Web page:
Difficulty: from Beginner to Heroic
This mostly determines the AI’s knowledge of war strategy and their aggressiveness.
Development: from Undeveloped to Advanced
How many units do you start with? How advanced is your infrastructure?
Reader, “Wow, that’s a lot! Surely that’s it?” Me, “Oh, no, no no…and don’t call me “Shirley”.
Even More Control
The rest are sliders that determine other aspects of how you want to play your Imperiums. They are all rather self-explanatory and incremental, unlike toggles you’ll find later.
Starting Turn: from 1000 BCE to AD 500.
Turn Duration: from One to Twenty years per turn.
Game Speed: Mostly, this is the rate of expansion and technological development.
Game Balance: This is how fair the game starts, you versus everyone else.
Player Advantage: Actually more fine-tuning of “game balance”. Do you want to be over powerful or at a disadvantage? How hard or easy do you want your journey?
Resource Abundance: Affects all countries. Once again, the fewer there are, the quicker the encounters and vice versa.
Player’s Resource Abundance: More fine-tuning, from being OP or weaker at game start.
Diplomatic Relations: How friendly your direct, bordering neighbors are… and their attitude towards you.
Independent Cities: Cities/factions that don’t belong to the major players.
Even More, More Fine Tuning
(These are the Bottom, Right toggles, either on or off)
Set Government: On means, everyone starts with the same government. Off means, their government is based upon their technological development.
Overall Victory: This is always on and can’t be changed. If this is the lone way to win, then the triumph is by the total annihilation of everyone else.
However, there are three additional paths to victory if you toggle them on, that are more of a comparison of your country to everyone else’s — Military Superiority (the level of your military), Technological Dominance (research, innovations and discoveries), and Country Development (culture, scholars, prestige and city improvements).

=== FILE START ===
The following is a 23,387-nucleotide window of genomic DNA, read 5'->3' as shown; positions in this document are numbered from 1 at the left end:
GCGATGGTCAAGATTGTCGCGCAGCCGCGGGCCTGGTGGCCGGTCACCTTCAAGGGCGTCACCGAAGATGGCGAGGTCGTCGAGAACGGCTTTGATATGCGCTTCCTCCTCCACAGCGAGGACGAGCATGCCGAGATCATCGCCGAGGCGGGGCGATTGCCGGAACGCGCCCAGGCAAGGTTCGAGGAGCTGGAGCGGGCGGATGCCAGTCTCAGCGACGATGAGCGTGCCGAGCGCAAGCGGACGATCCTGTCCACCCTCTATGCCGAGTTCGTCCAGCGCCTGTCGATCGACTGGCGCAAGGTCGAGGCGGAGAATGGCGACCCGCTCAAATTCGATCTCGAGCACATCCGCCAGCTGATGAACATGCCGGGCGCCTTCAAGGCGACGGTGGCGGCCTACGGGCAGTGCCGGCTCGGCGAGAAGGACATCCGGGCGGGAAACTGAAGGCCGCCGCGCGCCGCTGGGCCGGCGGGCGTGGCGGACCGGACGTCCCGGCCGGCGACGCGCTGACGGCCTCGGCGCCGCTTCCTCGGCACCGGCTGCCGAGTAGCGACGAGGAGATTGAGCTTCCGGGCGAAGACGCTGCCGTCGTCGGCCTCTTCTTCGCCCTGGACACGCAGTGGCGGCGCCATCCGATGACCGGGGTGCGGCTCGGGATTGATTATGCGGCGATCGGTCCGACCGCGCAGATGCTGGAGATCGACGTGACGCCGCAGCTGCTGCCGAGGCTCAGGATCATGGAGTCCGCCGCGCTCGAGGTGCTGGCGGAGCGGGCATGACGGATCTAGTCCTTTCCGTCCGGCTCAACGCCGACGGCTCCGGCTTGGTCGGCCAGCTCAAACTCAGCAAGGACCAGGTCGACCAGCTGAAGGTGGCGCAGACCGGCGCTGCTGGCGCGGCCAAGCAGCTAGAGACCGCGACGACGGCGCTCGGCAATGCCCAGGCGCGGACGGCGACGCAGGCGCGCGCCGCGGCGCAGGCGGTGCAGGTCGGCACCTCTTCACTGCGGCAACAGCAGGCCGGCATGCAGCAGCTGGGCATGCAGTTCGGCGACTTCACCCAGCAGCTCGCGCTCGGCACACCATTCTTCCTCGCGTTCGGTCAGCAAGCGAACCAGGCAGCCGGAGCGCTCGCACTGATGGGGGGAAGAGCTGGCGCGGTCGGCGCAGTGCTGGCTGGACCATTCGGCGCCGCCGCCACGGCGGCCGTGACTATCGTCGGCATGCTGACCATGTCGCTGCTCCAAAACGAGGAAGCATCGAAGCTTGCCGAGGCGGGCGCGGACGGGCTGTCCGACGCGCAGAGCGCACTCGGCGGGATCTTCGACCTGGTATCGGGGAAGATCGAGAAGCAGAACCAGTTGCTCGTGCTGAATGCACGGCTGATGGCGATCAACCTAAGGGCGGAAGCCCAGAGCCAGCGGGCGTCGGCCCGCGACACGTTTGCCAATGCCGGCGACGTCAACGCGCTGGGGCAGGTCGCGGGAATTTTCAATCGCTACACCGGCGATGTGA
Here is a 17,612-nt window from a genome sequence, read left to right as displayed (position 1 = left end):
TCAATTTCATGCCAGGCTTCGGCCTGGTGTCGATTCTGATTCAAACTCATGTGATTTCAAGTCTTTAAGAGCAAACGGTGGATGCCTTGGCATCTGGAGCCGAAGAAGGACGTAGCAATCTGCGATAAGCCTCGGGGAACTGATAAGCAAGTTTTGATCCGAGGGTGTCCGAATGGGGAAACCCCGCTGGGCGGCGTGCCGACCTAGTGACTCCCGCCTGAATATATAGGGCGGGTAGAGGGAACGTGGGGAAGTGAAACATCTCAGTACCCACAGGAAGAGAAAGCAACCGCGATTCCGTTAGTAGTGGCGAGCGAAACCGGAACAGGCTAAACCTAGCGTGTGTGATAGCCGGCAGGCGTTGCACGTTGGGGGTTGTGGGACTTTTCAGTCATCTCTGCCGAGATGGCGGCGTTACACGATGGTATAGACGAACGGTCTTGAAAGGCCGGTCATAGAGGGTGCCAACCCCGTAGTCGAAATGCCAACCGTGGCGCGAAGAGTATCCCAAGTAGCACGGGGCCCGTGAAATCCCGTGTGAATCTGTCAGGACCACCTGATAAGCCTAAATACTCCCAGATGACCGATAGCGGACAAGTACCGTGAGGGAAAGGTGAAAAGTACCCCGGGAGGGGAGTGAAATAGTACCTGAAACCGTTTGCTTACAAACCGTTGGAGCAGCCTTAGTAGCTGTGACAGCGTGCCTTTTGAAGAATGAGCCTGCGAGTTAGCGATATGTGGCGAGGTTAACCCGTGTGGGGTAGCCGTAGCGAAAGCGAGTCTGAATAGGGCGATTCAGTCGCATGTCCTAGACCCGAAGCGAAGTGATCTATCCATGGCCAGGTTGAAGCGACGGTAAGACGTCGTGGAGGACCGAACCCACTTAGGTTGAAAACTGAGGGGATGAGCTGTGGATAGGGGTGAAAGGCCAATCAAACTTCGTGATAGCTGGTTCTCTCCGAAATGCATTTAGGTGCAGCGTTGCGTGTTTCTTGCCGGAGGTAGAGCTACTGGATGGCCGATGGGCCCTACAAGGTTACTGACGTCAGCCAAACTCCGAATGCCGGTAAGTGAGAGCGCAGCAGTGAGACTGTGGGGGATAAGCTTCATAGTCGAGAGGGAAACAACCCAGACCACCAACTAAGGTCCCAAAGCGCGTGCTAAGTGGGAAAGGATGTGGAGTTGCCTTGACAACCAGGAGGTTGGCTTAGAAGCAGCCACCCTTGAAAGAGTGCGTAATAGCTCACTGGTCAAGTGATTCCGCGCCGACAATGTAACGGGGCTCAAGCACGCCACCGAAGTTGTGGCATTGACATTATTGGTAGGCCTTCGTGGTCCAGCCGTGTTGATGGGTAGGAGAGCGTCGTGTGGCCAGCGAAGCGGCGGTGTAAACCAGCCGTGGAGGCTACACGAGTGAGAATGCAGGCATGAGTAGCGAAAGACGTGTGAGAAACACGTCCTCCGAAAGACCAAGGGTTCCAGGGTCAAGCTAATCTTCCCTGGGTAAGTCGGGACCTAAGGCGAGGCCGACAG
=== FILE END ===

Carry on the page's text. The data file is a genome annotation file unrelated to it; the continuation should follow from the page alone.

Once again, a plethora of decisions to be made at the outset of Imperiums. Nevertheless, these allow you to set up your game exactly how you want it to start. All of these factors will affect your experience — some immediately, others further down the (initial) dirt road.
In case you can’t tell, I was extremely (beyond) impressed with Imperiums: Greek Wars. The sheer magnitude and depth of trying to take over the world is awe-inspiring. The (undisclosed) surprises along the way keep you both on your toes and your head on a swivel. Even in a single battle, you only have an idea of how it will turn out: from “Absolute Supremacy” to “Dicey Situation” to “Uncertain Outcome”… to, also, “No Information Available” — which is purely ‘pay your money, take your chances’.
There are hundreds of things I didn’t even mention! Birth rate settings, map overlays, repair, healing, terrain modifiers, city improvements, unit improvements, pillaging, piracy, on and on and on. This was all to, basically, get you and your chariot rolling along.
It was really hard to even write this as I just wanted to keep playing it. Again, you could play Imperiums literally forever… I plan to. It’s very deep, but also all of the information is easily and readily accessible. Now, I need to get back to my game… which I absolutely have to keep calling, “This is Sparta!”.
Imperiums: Greek Wars is available now for PC.